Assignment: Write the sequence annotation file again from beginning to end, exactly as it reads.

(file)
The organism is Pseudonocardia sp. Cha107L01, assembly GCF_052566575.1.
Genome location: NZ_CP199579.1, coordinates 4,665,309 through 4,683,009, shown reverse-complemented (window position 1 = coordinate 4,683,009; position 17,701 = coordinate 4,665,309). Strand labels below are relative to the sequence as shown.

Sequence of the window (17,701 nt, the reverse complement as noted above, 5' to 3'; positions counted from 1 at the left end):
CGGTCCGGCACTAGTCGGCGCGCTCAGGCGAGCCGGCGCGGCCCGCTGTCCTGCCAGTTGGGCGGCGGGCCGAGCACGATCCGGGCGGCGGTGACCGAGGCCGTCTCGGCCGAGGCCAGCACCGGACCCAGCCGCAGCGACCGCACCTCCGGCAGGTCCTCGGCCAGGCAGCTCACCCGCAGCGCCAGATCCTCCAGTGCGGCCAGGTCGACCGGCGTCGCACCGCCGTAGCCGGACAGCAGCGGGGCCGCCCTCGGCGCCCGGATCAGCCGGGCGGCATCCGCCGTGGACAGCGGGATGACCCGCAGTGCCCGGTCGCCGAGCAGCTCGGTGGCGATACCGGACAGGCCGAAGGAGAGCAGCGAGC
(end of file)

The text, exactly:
The organism is Pseudonocardia sp. Cha107L01, assembly GCF_052566575.1.
Genome location: NZ_CP199579.1, coordinates 4,665,309 through 4,683,009, shown reverse-complemented (window position 1 = coordinate 4,683,009; position 17,701 = coordinate 4,665,309). Strand labels below are relative to the sequence as shown.

Sequence of the window (17,701 nt, the reverse complement as noted above, 5' to 3'; positions counted from 1 at the left end):
CGGTCCGGCACTAGTCGGCGCGCTCAGGCGAGCCGGCGCGGCCCGCTGTCCTGCCAGTTGGGCGGCGGGCCGAGCACGATCCGGGCGGCGGTGACCGAGGCCGTCTCGGCCGAGGCCAGCACCGGACCCAGCCGCAGCGACCGCACCTCCGGCAGGTCCTCGGCCAGGCAGCTCACCCGCAGCGCCAGATCCTCCAGTGCGGCCAGGTCGACCGGCGTCGCACCGCCGTAGCCGGACAGCAGCGGGGCCGCCCTCGGCGCCCGGATCAGCCGGGCGGCATCCGCCGTGGACAGCGGGATGACCCGCAGTGCCCGGTCGCCGAGCAGCTCGGTGGCGATACCGGACAGGCCGAAGGAGAGCAGCGAGC